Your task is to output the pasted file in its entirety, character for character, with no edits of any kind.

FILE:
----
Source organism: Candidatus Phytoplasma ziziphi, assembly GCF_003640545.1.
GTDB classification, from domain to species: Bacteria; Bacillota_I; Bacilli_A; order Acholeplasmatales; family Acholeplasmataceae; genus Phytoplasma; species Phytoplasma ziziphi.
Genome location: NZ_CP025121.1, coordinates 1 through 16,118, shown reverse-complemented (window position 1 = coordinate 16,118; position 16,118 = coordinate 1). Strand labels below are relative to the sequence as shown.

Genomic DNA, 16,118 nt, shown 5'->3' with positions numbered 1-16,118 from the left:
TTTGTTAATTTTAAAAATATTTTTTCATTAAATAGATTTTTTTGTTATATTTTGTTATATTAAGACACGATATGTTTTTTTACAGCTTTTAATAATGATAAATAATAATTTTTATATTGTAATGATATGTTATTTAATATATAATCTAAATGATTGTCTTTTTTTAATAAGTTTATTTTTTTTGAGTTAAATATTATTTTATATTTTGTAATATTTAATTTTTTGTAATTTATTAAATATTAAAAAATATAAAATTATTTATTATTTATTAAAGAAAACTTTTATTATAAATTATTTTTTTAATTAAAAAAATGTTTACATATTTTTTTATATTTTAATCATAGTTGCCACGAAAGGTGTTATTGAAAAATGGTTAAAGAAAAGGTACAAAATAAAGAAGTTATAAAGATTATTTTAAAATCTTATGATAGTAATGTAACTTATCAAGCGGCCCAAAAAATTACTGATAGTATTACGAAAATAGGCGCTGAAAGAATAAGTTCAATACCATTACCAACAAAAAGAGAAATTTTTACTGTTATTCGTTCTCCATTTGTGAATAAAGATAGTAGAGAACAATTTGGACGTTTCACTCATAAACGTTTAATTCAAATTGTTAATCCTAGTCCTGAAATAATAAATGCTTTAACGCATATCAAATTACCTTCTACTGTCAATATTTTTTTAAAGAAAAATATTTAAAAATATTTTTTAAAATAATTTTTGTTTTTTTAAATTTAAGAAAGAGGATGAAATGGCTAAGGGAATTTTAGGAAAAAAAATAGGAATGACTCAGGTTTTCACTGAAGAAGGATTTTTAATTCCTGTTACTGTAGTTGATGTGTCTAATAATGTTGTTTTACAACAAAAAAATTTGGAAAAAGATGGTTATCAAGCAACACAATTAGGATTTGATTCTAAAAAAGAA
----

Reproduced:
Source organism: Candidatus Phytoplasma ziziphi, assembly GCF_003640545.1.
GTDB classification, from domain to species: Bacteria; Bacillota_I; Bacilli_A; order Acholeplasmatales; family Acholeplasmataceae; genus Phytoplasma; species Phytoplasma ziziphi.
Genome location: NZ_CP025121.1, coordinates 1 through 16,118, shown reverse-complemented (window position 1 = coordinate 16,118; position 16,118 = coordinate 1). Strand labels below are relative to the sequence as shown.

Genomic DNA, 16,118 nt, shown 5'->3' with positions numbered 1-16,118 from the left:
TTTGTTAATTTTAAAAATATTTTTTCATTAAATAGATTTTTTTGTTATATTTTGTTATATTAAGACACGATATGTTTTTTTACAGCTTTTAATAATGATAAATAATAATTTTTATATTGTAATGATATGTTATTTAATATATAATCTAAATGATTGTCTTTTTTTAATAAGTTTATTTTTTTTGAGTTAAATATTATTTTATATTTTGTAATATTTAATTTTTTGTAATTTATTAAATATTAAAAAATATAAAATTATTTATTATTTATTAAAGAAAACTTTTATTATAAATTATTTTTTTAATTAAAAAAATGTTTACATATTTTTTTATATTTTAATCATAGTTGCCACGAAAGGTGTTATTGAAAAATGGTTAAAGAAAAGGTACAAAATAAAGAAGTTATAAAGATTATTTTAAAATCTTATGATAGTAATGTAACTTATCAAGCGGCCCAAAAAATTACTGATAGTATTACGAAAATAGGCGCTGAAAGAATAAGTTCAATACCATTACCAACAAAAAGAGAAATTTTTACTGTTATTCGTTCTCCATTTGTGAATAAAGATAGTAGAGAACAATTTGGACGTTTCACTCATAAACGTTTAATTCAAATTGTTAATCCTAGTCCTGAAATAATAAATGCTTTAACGCATATCAAATTACCTTCTACTGTCAATATTTTTTTAAAGAAAAATATTTAAAAATATTTTTTAAAATAATTTTTGTTTTTTTAAATTTAAGAAAGAGGATGAAATGGCTAAGGGAATTTTAGGAAAAAAAATAGGAATGACTCAGGTTTTCACTGAAGAAGGATTTTTAATTCCTGTTACTGTAGTTGATGTGTCTAATAATGTTGTTTTACAACAAAAAAATTTGGAAAAAGATGGTTATCAAGCAACACAATTAGGATTTGATTCTAAAAAAGAA